"May the odds be ever in your favor." A glimpse of that haunting line from The Hunger Games — Suzanne Collins' wildly popular trilogy about a dystopian future in which a brutal government forces children to murder each other on a manipulative reality TV show — concludes the new trailer for the upcoming film adaptation of the first book. (Watch it below.) The trailer, which debuted Monday morning on Good Morning America, gives fans a coveted two-and-a-half minute look at the keenly awaited movie, which is due next spring. From Jennifer Lawrence's performance as gritty heroine Katniss Everdeen to the trailer's failure to convey the story's true violence, here are five things critics are buzzing about:
1. This is a powerful trailer
This trailer is "intense," says Amanda Dobbins at New York. It induces chills when police drag a screaming Katniss away or she's launched into the arena where she'll battle other children. Really, "this looks genuinely awesome." Even those determined to hate the film adaptation must have "felt their pulse quicken in that final countdown" before the Hunger Games competition starts, says Karen Valby at Entertainment Weekly. "I can't think of a more brilliant way to end the trailer."
2. Jennifer Lawrence is still a divisive casting choice
What we see of Lawrence here, says Valby, should silence critics "who still wring their hands" over her casting as Katniss. Just consider her haunting cry of "I volunteer! I volunteer!" when Katniss' younger sister is selected to fight in the Games and Katniss steps in to take her place. Look, Lawrence is a "marvelous actress," says Linda Holmes at NPR, but she just looks too old to play a 16-year-old. A story about young teenagers becomes one about young adults, "which I think lessens the brutality."
3. The boys look too old
It's not just Lawrence who looks insufficiently childlike, says Christopher John Farley at The Wall Street Journal. Liam Hemsworth as Katniss' friend Gale and Josh Hutcherson as her ally (and rival) Peeta "seem a bit too mature and studly for their roles." Watching "kids" forced to battle to the death loses its impact when the actors playing them "look like superheroes." I disagree about Hutcherson, says Holmes. He "has exactly the quality of seeming far too young for battle that I don't see in Lawrence."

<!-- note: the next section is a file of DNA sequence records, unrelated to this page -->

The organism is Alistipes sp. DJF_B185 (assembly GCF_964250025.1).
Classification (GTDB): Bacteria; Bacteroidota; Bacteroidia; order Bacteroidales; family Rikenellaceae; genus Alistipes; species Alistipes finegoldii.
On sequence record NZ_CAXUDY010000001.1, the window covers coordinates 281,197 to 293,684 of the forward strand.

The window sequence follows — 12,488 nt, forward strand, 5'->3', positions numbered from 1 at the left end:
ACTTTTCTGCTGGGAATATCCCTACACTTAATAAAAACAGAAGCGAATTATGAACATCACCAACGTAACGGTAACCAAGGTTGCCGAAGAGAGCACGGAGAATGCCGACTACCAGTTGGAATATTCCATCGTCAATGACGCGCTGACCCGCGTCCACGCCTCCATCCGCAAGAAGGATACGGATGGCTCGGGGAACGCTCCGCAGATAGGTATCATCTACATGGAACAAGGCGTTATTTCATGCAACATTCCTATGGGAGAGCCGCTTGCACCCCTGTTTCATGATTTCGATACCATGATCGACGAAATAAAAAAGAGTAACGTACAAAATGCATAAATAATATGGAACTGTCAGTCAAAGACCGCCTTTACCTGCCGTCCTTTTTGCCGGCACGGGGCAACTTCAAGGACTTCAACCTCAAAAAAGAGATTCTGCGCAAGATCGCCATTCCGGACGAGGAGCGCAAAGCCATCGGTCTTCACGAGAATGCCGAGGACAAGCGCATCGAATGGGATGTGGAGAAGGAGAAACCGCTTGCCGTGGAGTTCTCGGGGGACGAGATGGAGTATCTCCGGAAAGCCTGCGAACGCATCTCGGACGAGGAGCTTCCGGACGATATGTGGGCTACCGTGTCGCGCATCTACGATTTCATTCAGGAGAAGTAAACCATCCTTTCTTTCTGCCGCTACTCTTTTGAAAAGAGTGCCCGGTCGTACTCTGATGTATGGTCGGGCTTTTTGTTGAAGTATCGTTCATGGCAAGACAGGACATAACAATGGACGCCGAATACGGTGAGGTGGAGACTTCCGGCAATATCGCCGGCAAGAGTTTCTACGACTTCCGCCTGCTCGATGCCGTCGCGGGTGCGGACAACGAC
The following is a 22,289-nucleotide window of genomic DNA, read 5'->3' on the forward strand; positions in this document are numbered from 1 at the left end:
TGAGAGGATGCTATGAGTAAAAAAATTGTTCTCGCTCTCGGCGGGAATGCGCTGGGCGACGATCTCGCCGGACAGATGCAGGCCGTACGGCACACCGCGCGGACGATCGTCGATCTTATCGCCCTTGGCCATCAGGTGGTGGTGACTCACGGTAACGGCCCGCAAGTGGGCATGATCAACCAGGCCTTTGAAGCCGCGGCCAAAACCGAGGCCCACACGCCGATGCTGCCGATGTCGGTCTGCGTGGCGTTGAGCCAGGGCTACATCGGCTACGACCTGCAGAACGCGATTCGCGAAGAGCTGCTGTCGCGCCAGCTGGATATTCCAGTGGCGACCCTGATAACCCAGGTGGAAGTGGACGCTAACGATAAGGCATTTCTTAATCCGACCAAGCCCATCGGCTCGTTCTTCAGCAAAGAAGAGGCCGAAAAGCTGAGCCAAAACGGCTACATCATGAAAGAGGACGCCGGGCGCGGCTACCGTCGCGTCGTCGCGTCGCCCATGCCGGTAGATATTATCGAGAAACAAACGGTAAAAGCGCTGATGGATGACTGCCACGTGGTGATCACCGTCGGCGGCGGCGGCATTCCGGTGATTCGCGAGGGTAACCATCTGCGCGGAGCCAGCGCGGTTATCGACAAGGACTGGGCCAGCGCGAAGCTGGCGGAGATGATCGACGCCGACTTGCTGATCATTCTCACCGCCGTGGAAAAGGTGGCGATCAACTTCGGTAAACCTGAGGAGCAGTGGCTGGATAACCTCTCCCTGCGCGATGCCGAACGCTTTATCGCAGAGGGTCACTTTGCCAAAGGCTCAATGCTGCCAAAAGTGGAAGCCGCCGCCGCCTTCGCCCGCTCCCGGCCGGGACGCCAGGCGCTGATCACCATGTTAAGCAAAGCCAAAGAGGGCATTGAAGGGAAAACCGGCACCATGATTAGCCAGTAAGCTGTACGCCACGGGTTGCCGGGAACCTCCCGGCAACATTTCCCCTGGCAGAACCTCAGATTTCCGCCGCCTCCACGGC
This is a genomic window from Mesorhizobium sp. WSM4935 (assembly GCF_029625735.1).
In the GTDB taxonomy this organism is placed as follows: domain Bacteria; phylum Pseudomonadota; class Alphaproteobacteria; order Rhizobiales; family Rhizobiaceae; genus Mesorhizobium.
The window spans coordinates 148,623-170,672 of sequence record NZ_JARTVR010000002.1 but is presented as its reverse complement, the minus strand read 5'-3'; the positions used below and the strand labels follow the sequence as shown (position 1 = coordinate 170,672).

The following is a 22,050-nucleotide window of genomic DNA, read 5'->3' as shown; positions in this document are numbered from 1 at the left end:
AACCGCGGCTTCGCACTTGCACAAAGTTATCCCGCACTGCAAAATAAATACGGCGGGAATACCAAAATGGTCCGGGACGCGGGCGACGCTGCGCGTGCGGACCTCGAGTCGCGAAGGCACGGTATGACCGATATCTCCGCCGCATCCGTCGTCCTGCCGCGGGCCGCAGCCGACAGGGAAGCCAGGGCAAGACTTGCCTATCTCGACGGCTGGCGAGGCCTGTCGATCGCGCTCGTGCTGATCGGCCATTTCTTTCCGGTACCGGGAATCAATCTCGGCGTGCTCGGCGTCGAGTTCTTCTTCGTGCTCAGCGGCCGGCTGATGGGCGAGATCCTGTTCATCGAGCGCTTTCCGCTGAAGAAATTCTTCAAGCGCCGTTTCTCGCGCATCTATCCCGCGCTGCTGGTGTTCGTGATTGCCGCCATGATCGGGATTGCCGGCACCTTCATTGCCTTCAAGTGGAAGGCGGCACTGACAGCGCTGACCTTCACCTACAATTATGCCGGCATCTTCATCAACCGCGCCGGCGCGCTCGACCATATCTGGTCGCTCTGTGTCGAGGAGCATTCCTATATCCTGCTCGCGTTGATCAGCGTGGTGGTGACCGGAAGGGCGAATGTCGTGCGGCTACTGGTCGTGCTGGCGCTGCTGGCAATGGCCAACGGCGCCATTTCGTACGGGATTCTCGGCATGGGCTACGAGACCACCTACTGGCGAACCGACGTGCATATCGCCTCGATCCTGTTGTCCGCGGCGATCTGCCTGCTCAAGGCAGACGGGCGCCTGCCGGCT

4. Elizabeth Banks makes a winning Effie Trinkett
Hearing the "off-kilter trill" of Elizabeth Banks as Effie Trinkett, the over-bubbly escort who guides Katniss and Peeta through the games, "made me giddy with anticipation," says Valby. The film has nailed Trinkett's look, too: The actress is unrecognizable in her garish makeup. Indeed, says Dobbins. Banks looks appropriately "nutso in a hot pink new-Renaissance getup."
5. The violence is strangely absent
As impressive as the trailer is, "there's still no hint of the violence and brutality of the books," says Matt Goldberg at Collider, perhaps to appeal to a more family-friendly crowd. But the decision to avoid any footage from the actual Hunger Games? How baffling. "That's the meat and potatoes" of the film, and this first preview could have benefitted from "some quick flashes of the action scenes."
THE WEEK'S AUDIOPHILE PODCASTS: LISTEN SMARTER
- 43 TV shows to watch in 2014
- How to be the most productive person in your office — and still get home by 5:30 p.m.
- How our botched understanding of 'science' ruins everything
- Mike Huckabee's head-scratching advice to Christian voters
- What would a U.S.-Russia war look like?
- 6 things the happiest families all have in common
- How Scotland's independence movement lost the vote and still won everything
- The science of sex: 4 harsh truths about dating and mating
- The American middle class is no longer safe from poverty — and that might be a good thing
- 7 grammar rules you really should pay attention to
Subscribe to the Week